Obstructive Sleep Apnea (OSA)
Obstructive Sleep Apnea (OSA) is a very serious breathing disorder that has significant systemic effects due to the mechanical collapse of the posterior throat airway. An apneic breathing (absence of breath) event occurs when breathing ceases for 10 seconds or longer accompanied by drops in oxygen saturation in the bloodstream. During sleep, multiple events in intervals of several minutes or longer can mimic the experience of choking and stimulate activation of the sympathetic nervous system (Fight or Flight response). Stress hormones, including cortisol, are released into the bloodstream, producing an acute excitation of the heart rate. The increase in blood flow attempts to deliver needed oxygen throughout the body. Chronic elevated cortisol levels in the blood can produce several damaging effects including increased blood pressure, cardiac arrhythmia, insulin resistance, and energy imbalance (leptin/ghrelin). For instance, an increased hunger drive can be stimulated by imbalances between leptin and ghrelin.
Upper Airway Resistance Syndrome (UARS)
Upper airway resistance syndrome is a common sleep disorder where a narrowing of the airway results in disruption to sleep. The most common symptoms include excessive fatigue and chronic insomnia.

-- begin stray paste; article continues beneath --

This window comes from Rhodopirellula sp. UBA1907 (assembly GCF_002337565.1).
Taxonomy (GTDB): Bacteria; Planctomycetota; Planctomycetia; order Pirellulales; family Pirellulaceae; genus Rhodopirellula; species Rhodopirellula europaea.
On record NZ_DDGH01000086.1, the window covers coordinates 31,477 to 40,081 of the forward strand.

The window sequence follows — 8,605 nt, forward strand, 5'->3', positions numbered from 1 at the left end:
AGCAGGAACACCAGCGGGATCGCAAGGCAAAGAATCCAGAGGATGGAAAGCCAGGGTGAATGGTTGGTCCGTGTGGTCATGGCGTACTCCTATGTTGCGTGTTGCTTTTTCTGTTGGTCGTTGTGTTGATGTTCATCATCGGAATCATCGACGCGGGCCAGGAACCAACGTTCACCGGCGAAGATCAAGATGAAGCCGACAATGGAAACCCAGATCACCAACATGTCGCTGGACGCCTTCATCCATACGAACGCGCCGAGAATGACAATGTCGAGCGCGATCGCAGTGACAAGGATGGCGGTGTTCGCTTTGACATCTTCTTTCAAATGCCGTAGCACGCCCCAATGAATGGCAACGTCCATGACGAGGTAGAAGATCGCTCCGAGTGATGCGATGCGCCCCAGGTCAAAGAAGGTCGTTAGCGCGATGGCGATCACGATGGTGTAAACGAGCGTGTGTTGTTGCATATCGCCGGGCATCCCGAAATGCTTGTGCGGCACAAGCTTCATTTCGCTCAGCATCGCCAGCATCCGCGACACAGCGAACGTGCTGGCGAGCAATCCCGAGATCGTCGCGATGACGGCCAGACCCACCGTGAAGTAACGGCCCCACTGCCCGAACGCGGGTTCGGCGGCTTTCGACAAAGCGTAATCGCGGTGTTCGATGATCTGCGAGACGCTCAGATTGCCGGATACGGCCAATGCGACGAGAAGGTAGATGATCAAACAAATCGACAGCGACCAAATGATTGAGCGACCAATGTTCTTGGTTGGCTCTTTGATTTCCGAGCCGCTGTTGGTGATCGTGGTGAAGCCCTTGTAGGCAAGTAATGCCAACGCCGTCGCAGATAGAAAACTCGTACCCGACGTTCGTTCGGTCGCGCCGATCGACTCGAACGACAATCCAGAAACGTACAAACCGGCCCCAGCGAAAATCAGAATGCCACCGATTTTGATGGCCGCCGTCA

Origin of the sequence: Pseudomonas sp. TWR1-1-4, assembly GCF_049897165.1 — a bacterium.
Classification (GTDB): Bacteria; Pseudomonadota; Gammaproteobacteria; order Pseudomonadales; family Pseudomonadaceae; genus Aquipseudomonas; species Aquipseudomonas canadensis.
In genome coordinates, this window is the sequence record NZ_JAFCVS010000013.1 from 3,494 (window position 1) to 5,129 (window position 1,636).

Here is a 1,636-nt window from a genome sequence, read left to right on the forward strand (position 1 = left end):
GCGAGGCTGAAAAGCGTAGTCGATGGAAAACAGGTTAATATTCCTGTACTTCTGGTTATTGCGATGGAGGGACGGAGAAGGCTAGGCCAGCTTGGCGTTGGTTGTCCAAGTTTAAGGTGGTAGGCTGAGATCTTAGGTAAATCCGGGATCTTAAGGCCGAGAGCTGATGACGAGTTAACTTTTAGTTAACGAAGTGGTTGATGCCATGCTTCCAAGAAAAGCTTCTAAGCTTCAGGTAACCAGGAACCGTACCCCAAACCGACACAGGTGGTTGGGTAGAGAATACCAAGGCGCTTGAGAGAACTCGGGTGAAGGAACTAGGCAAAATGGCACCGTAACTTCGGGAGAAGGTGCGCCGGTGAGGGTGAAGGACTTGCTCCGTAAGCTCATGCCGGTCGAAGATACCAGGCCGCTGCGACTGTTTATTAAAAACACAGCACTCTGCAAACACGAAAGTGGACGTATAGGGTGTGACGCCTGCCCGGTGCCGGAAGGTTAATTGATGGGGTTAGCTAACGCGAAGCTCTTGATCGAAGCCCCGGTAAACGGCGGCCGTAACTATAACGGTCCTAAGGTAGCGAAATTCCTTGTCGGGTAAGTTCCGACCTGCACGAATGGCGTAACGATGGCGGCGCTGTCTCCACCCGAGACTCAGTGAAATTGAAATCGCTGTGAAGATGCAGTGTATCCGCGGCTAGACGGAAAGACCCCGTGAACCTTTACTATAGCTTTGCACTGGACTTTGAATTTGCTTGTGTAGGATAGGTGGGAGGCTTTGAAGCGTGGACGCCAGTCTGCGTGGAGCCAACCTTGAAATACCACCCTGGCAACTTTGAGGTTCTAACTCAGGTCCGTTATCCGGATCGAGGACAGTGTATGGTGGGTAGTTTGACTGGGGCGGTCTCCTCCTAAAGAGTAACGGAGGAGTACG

A deviated septum, a condition in which the bone and cartilage of the nasal cavity are off-center, making it difficult to breathe. A deviated septum can be present from birth, a direct result of Maxillary hypoplasia or can occur as a result of a nose injury. It can contribute to difficulty breathing through the nose, and its most noticeable symptoms include nasal congestion, recurrent sinus infections, nosebleeds, difficulty sleeping, snoring, sleep apnea, headaches and post-nasal drip.
Mouth Breathing Syndrome
Mouth Breathing Syndrome is considered a breathing dysfunction that bypasses the critical physiologic benefits of nasal breathing. In this case, the air is humidified through the nose with a sterilized/anti-microbial effect of nitric oxide produced in the paranasal sinuses, where the breathing rate is controlled to help maintain an optimum carbon dioxide-oxygen ratio in the bloodstream (Bohr Effect). Mouth breathing eliminates the possibility of ideal physiologic breathing, allowing “dirty air” containing microbes, pollutants, pesticides, smog, allergens, pollen, and spores, to pass through the mouth straight to the lymphoid tissues of the adenoids and tonsils. This can result in both inflammation and infection in the posterior throat.
Are You Experiencing Symptoms of a Sleep-Related Breathing Disorder?
Robert Sorin, DMD PC is a patient-centered, relationship-based dental practice dedicated to delivering optimum health, comfort, and beauty. We can evaluate and provide treatment options for your Sleep-Related Breathing Disorder, and welcome patients to our midtown Manhattan cosmetic/restorative dental office from 8:30 am to 5:30 PM Monday and Wednesday, and from 7:30 AM to 5:30 PM on Tuesday and Thursday.